Timur Bekmambetov’s Wanted is simply stunning. And it has to be, because if the viewers aren’t stunned by the frenetically paced action and loud soundtrack, they will see how utterly stupid the story is.
Loosely based on the Top Cow comic book series written by Mark Millar and drawn by J. G. Jones, which had a terrific story that the movie foolishly deviates from, Wanted tells the tale of Wesley Gibson (James McAvoy), a loser who’s aware of what is wrong in his life, but does nothing about it. He has a crappy job with a domineering boss and his girlfriend is cheating on him with his best friend, yet Wesley refuses to make any changes and accepts what fate has to offer him. So, fate comes along in the form of Fox (Angelina Jolie), who appears out of the blue to rescue Wesley from Cross, the man Wesley is told who killed his long-lost father and is now trying to kill him.
After a store shootout and a ridiculous chase sequence that loses all suspense due to the obvious CG work, Wesley is brought by Fox to meet Sloan (Morgan Freeman), the current leader of The Fraternity, a 1000-year-old organization of assassins. Wesley learns that his father was one of their members, which is why he left when Wesley was very young. The Fraternity wants Wesley to go after Cross because Wesley has his father’s gifts but needs to train in many areas first. Wesley needs time to decide, as if there was ever any doubt of which path he would choose.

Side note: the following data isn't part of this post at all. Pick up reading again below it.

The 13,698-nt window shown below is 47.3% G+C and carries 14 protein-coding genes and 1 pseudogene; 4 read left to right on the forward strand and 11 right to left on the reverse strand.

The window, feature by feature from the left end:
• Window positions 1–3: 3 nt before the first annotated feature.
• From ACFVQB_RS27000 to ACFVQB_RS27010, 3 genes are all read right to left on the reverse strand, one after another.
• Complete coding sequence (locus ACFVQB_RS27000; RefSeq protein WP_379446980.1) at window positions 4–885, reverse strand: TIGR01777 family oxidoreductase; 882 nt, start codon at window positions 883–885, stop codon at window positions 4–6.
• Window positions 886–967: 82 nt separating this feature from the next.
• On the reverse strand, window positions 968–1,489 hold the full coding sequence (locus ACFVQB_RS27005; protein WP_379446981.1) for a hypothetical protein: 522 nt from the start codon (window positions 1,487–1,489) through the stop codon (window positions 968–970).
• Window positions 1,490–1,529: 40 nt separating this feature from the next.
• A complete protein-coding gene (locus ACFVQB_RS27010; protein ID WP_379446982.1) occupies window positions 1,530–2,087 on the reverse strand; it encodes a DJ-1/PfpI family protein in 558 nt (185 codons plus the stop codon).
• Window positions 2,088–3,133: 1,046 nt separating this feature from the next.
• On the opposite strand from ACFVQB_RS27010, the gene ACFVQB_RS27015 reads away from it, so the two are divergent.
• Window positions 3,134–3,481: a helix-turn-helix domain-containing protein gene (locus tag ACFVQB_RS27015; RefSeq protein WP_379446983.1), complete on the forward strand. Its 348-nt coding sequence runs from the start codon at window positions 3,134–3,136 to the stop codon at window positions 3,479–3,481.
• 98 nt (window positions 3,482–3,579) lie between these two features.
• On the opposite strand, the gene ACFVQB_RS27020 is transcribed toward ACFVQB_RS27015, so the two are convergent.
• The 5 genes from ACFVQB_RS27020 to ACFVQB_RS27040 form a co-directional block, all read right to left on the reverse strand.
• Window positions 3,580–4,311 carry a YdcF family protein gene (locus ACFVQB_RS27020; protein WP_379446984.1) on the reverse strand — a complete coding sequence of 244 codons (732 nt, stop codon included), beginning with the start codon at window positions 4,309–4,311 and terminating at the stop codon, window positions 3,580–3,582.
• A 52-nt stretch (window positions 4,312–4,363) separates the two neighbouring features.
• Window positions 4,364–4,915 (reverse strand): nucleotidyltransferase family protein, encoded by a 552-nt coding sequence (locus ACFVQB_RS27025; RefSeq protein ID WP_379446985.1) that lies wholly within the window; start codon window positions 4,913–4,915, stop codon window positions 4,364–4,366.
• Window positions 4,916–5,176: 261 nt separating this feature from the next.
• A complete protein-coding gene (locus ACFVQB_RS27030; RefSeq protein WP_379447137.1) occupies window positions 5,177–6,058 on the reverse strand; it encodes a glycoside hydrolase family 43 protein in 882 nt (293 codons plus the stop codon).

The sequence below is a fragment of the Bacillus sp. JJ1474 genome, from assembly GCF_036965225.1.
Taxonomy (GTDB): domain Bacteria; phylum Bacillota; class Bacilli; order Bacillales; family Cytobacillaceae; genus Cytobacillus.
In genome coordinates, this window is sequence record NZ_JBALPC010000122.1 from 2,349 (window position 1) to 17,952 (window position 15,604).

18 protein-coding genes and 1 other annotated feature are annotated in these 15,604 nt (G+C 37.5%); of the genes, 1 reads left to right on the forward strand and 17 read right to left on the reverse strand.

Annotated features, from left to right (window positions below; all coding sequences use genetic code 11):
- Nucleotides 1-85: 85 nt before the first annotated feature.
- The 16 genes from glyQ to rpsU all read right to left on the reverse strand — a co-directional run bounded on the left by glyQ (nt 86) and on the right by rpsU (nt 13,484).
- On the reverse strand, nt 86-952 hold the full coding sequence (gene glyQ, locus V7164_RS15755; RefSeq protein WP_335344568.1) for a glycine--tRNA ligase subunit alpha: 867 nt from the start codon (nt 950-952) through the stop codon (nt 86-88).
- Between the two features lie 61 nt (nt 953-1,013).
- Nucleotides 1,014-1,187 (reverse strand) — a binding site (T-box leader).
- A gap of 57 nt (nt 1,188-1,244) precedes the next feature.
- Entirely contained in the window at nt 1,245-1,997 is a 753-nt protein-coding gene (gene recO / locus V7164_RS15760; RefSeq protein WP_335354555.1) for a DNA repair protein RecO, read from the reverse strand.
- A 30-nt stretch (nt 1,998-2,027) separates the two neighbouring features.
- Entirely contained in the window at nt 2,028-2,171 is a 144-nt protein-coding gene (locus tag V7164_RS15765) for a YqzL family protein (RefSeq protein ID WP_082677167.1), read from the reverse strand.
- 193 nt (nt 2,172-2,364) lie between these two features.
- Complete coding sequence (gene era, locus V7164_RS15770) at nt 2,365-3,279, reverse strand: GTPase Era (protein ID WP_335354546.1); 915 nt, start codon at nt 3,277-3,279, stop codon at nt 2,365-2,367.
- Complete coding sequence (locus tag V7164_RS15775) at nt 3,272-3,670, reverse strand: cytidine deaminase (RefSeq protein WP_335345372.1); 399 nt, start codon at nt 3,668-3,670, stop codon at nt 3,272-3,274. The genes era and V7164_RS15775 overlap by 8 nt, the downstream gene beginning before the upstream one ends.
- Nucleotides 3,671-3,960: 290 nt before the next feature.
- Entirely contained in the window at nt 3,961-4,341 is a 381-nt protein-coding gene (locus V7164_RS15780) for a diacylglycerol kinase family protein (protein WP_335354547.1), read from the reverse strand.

Another of many false notes is when Wesley is training to manipulate bullets to move around objects. He is having trouble and then Fox offers to risk her life by taking part. Lo and behold, he completes the task.
When Wesley is ready for his first mission, his victim, as with all victims of The Fraternity, is determined by the incorrect stitching of an electric loom, which creates a binary code that spells out names. Eventually Wesley goes after Cross, which provides the viewer with the “great” twist of the story, although considering how many movies have already been cribbed from by this point, it’s not much of a surprise. Plus, once the truth is revealed it causes the previous behavior of some characters to be forced and unbelievable.